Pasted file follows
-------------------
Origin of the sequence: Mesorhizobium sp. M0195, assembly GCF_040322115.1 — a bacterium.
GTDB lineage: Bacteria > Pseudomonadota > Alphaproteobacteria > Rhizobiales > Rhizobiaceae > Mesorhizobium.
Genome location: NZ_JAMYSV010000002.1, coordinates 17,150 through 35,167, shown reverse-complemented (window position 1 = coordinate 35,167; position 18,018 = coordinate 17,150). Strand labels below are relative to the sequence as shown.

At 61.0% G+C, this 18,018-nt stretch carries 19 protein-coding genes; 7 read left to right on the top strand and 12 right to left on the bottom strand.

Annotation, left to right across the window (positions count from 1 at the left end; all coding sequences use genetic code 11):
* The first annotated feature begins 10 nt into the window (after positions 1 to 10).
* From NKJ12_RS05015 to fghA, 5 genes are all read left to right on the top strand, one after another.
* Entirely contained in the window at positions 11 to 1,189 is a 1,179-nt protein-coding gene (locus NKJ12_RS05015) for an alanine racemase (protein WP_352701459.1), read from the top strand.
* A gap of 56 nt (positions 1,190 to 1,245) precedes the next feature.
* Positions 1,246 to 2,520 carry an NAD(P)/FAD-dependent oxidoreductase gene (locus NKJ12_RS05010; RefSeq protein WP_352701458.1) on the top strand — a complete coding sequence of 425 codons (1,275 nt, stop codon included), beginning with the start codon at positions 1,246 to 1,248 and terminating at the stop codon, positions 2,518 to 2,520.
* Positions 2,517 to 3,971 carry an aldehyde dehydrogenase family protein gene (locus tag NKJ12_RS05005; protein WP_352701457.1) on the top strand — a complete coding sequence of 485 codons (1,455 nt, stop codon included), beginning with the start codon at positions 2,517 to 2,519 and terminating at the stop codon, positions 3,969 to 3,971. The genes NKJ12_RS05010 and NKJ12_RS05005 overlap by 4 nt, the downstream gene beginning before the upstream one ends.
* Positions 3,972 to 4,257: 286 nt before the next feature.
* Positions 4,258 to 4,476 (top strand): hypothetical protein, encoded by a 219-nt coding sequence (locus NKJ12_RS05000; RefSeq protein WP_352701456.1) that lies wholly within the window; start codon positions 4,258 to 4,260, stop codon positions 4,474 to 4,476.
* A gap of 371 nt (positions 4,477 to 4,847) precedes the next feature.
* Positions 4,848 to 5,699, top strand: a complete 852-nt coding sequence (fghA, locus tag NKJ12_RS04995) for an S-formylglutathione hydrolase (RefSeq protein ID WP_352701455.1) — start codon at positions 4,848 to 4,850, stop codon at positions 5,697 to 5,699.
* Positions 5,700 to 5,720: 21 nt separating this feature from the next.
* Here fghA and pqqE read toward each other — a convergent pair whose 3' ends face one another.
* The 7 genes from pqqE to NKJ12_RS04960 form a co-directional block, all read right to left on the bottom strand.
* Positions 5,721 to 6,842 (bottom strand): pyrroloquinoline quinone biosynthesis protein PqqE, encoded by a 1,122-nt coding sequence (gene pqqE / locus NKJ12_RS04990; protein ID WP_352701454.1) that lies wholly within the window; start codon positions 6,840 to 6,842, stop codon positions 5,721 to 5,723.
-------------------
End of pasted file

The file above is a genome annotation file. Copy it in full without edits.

Origin of the sequence: Mesorhizobium sp. M0195, assembly GCF_040322115.1 — a bacterium.
GTDB lineage: Bacteria > Pseudomonadota > Alphaproteobacteria > Rhizobiales > Rhizobiaceae > Mesorhizobium.
Genome location: NZ_JAMYSV010000002.1, coordinates 17,150 through 35,167, shown reverse-complemented (window position 1 = coordinate 35,167; position 18,018 = coordinate 17,150). Strand labels below are relative to the sequence as shown.

At 61.0% G+C, this 18,018-nt stretch carries 19 protein-coding genes; 7 read left to right on the top strand and 12 right to left on the bottom strand.

Annotation, left to right across the window (positions count from 1 at the left end; all coding sequences use genetic code 11):
* The first annotated feature begins 10 nt into the window (after positions 1 to 10).
* From NKJ12_RS05015 to fghA, 5 genes are all read left to right on the top strand, one after another.
* Entirely contained in the window at positions 11 to 1,189 is a 1,179-nt protein-coding gene (locus NKJ12_RS05015) for an alanine racemase (protein WP_352701459.1), read from the top strand.
* A gap of 56 nt (positions 1,190 to 1,245) precedes the next feature.
* Positions 1,246 to 2,520 carry an NAD(P)/FAD-dependent oxidoreductase gene (locus NKJ12_RS05010; RefSeq protein WP_352701458.1) on the top strand — a complete coding sequence of 425 codons (1,275 nt, stop codon included), beginning with the start codon at positions 1,246 to 1,248 and terminating at the stop codon, positions 2,518 to 2,520.
* Positions 2,517 to 3,971 carry an aldehyde dehydrogenase family protein gene (locus tag NKJ12_RS05005; protein WP_352701457.1) on the top strand — a complete coding sequence of 485 codons (1,455 nt, stop codon included), beginning with the start codon at positions 2,517 to 2,519 and terminating at the stop codon, positions 3,969 to 3,971. The genes NKJ12_RS05010 and NKJ12_RS05005 overlap by 4 nt, the downstream gene beginning before the upstream one ends.
* Positions 3,972 to 4,257: 286 nt before the next feature.
* Positions 4,258 to 4,476 (top strand): hypothetical protein, encoded by a 219-nt coding sequence (locus NKJ12_RS05000; RefSeq protein WP_352701456.1) that lies wholly within the window; start codon positions 4,258 to 4,260, stop codon positions 4,474 to 4,476.
* A gap of 371 nt (positions 4,477 to 4,847) precedes the next feature.
* Positions 4,848 to 5,699, top strand: a complete 852-nt coding sequence (fghA, locus tag NKJ12_RS04995) for an S-formylglutathione hydrolase (RefSeq protein ID WP_352701455.1) — start codon at positions 4,848 to 4,850, stop codon at positions 5,697 to 5,699.
* Positions 5,700 to 5,720: 21 nt separating this feature from the next.
* Here fghA and pqqE read toward each other — a convergent pair whose 3' ends face one another.
* The 7 genes from pqqE to NKJ12_RS04960 form a co-directional block, all read right to left on the bottom strand.
* Positions 5,721 to 6,842 (bottom strand): pyrroloquinoline quinone biosynthesis protein PqqE, encoded by a 1,122-nt coding sequence (gene pqqE / locus NKJ12_RS04990; protein ID WP_352701454.1) that lies wholly within the window; start codon positions 6,840 to 6,842, stop codon positions 5,721 to 5,723.